Five microliters (µL) of the extracted DNA were used for the determination of the viral load in liver tissues according to a previously described quantitative method with minor modifications (23). The primers and probe sequences were as follows: BSF: 5’-TCGTGGTGGACTTCTCTCAA-3’, BSR 5’-AGGACAAACGGGCAACATAC-3’, probe: 5’-FAM-AACTACCGTGTGTCTTGGCC-TAMRA-3’. These primers correspond to a highly conserved region of the S gene that covers all HBV genotypes. The reaction was performed in a three-step program: Initial denaturation at 95°C for 5 min, followed by 45 cycles at 95°C for 15 s, 58°C for 15 s, and 72°C for 20 s. A cloned segment of the small S gene was serially diluted tenfold and used for the construction of standard curve and quantification in each run. The concentration of intrahepatic HBV load in the samples was expressed as copies/µL of extracted DNA (for all samples, 1 mg of tissue was used for DNA extraction and eluted from the spin filter with 50 µL elution buffer).
3.6. Investigating the Expression Level of Wnt Pathway Genes
Among the key elements of the Wnt pathway, 14 genes were selected for the assessment of gene expression using real-time PCR. The selection of these genes was based on a literature review of previous in-vitro and/or in-vivo studies that demonstrated the deregulation of different Wnt genes (primers designed and used for the gene expression assay are provided in the supplementary method). Due to the baseline degradation of RNA in FFPE samples ( Supplementary File), there was a minor shift in the raw Ct data between paired FF and FFPE samples. Although there was a substantial correlation between the Cts of paired FF-FFPE samples, the mean Pearson’s correlation coefficient was 0.86 ± 0.11. The amplification program was carried out in a Rotor-Gene 3000 instrument using SYBR-PCR master 2X (Yekta Tajhiz Azma, YTA, Iran). Samples were tested in duplicate, and the mean cycles of threshold were considered. Values were normalized relative to the expression of two internal housekeeping genes (glyceraldehyde-3-phosphate dehydrogenase (GAPDH) and hydroxymethylbilane synthase (HMBS)). The 2-ΔΔCt formula was used for the calculation of relative gene expression levels. In this way, ΔCt is equal to the Ct of target gene minus the mean Ct of GAPDH and HMBS, and ΔΔCt is equal to tumor tissue ΔCt minus normal sample ΔCt (25).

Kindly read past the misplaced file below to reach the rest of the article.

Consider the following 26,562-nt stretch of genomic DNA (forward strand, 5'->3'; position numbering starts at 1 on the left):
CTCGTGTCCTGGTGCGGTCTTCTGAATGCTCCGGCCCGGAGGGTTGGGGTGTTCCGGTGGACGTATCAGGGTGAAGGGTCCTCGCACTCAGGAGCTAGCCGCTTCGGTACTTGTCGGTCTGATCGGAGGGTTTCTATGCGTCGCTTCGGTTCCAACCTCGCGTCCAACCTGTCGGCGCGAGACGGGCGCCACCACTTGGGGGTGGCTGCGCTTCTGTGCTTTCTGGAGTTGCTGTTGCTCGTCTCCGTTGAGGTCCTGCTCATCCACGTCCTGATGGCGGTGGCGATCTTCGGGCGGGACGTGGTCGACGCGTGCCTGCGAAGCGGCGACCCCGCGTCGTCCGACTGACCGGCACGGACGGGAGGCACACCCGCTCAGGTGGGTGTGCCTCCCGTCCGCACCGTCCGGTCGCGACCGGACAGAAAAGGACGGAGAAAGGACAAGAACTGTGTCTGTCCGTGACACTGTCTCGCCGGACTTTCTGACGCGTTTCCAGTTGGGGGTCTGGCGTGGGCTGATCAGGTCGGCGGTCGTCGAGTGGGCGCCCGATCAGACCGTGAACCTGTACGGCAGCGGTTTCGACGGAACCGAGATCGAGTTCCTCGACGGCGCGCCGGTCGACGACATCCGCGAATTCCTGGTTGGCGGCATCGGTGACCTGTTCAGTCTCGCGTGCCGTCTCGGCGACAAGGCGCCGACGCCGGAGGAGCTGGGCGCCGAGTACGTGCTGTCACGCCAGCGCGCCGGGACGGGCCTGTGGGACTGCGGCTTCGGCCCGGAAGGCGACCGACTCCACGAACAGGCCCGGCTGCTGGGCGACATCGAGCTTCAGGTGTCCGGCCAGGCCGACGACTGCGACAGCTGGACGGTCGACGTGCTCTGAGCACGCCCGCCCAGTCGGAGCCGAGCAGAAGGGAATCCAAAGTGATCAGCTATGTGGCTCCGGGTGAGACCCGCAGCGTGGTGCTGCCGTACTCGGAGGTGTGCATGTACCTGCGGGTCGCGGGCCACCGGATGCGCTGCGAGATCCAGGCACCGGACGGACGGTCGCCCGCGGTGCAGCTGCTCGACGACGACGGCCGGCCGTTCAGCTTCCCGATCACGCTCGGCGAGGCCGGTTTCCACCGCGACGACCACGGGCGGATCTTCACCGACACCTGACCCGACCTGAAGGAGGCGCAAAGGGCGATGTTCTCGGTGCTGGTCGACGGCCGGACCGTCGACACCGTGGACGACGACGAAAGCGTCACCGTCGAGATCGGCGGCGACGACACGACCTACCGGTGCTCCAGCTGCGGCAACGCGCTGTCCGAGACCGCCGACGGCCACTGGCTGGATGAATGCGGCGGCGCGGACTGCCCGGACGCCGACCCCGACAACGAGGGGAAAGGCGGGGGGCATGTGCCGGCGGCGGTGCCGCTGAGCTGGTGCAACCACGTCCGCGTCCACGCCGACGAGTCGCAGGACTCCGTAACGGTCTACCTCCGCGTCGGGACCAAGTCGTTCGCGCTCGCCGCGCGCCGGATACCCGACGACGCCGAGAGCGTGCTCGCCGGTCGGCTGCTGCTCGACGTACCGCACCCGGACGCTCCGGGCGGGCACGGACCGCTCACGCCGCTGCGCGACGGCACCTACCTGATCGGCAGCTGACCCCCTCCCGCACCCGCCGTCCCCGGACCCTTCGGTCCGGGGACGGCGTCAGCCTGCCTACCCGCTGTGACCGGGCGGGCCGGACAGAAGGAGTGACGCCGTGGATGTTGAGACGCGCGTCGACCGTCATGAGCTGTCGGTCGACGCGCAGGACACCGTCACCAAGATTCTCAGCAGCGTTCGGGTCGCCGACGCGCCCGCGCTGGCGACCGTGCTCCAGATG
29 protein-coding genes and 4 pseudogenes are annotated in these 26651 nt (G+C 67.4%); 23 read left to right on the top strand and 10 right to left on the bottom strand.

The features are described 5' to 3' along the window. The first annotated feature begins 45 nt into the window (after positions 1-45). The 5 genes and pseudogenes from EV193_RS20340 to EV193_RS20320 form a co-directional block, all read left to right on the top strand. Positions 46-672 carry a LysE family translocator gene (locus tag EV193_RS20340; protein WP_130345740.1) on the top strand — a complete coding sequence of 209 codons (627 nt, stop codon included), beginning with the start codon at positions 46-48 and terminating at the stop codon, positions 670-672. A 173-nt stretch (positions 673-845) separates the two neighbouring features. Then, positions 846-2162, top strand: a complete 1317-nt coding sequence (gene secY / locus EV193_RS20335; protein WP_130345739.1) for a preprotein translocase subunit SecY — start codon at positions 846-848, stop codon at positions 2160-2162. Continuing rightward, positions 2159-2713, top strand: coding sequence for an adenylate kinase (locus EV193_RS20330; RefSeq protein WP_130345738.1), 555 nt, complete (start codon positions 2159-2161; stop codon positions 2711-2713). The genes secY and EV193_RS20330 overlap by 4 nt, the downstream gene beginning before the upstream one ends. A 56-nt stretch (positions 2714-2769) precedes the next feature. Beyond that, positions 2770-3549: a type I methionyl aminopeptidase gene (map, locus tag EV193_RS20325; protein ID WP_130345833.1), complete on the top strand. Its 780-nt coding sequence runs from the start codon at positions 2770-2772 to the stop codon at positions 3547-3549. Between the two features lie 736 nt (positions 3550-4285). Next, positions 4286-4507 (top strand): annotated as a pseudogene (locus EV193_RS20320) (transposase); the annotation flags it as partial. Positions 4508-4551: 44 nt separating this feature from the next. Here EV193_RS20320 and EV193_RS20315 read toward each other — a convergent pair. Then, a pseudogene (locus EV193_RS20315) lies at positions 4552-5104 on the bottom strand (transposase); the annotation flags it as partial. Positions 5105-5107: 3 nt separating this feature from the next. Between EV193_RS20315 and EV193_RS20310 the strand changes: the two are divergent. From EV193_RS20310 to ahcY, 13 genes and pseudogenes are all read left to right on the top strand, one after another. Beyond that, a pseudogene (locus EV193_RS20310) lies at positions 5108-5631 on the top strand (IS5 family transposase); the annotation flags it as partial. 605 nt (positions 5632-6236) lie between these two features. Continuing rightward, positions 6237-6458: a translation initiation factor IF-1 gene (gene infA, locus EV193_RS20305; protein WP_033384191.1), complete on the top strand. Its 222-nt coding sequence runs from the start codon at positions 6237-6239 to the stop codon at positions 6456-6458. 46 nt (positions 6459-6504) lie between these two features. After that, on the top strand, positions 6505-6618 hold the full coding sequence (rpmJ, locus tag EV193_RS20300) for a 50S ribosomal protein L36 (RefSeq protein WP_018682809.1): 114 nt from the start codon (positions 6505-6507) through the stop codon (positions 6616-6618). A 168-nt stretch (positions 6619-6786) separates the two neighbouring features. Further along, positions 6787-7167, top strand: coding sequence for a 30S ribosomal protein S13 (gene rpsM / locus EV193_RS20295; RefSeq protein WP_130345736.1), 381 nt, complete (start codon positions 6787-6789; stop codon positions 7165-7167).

3.7. Methylation Analysis
Downregulated genes were analyzed further by methylation specific-PCR (MSP). In this method, 2 µg of extracted DNA underwent bisulfite genomic treatment (MaxSpin Bisulfite Modification Genomic DNA, Maxcell Company, Iran). The MSP analysis was applied for SFRP1, SFRP5, and CDH1, as described previously (18, 26). The hypermethylation and suppressed status of SFRP1 had already been established among different cancer cell lines such as HeLa and Caco-2 (27, 28); thus, we used HeLa and Caco-2 cells as positive controls of methylated DNA.
3.8. Statistical Analysis
All qualitative and quantitative variables were analyzed by the chi-square (χ2) test or Fisher’s exact tests, Mann-Whitney test, and student t-test using SPSS version 25. The measurement of ΔΔCt and folding of expression levels was conducted in Excel. The graphical analysis of gene expression was performed by Graph Pad Prism 6.
4.1. Baseline Characteristics of the Population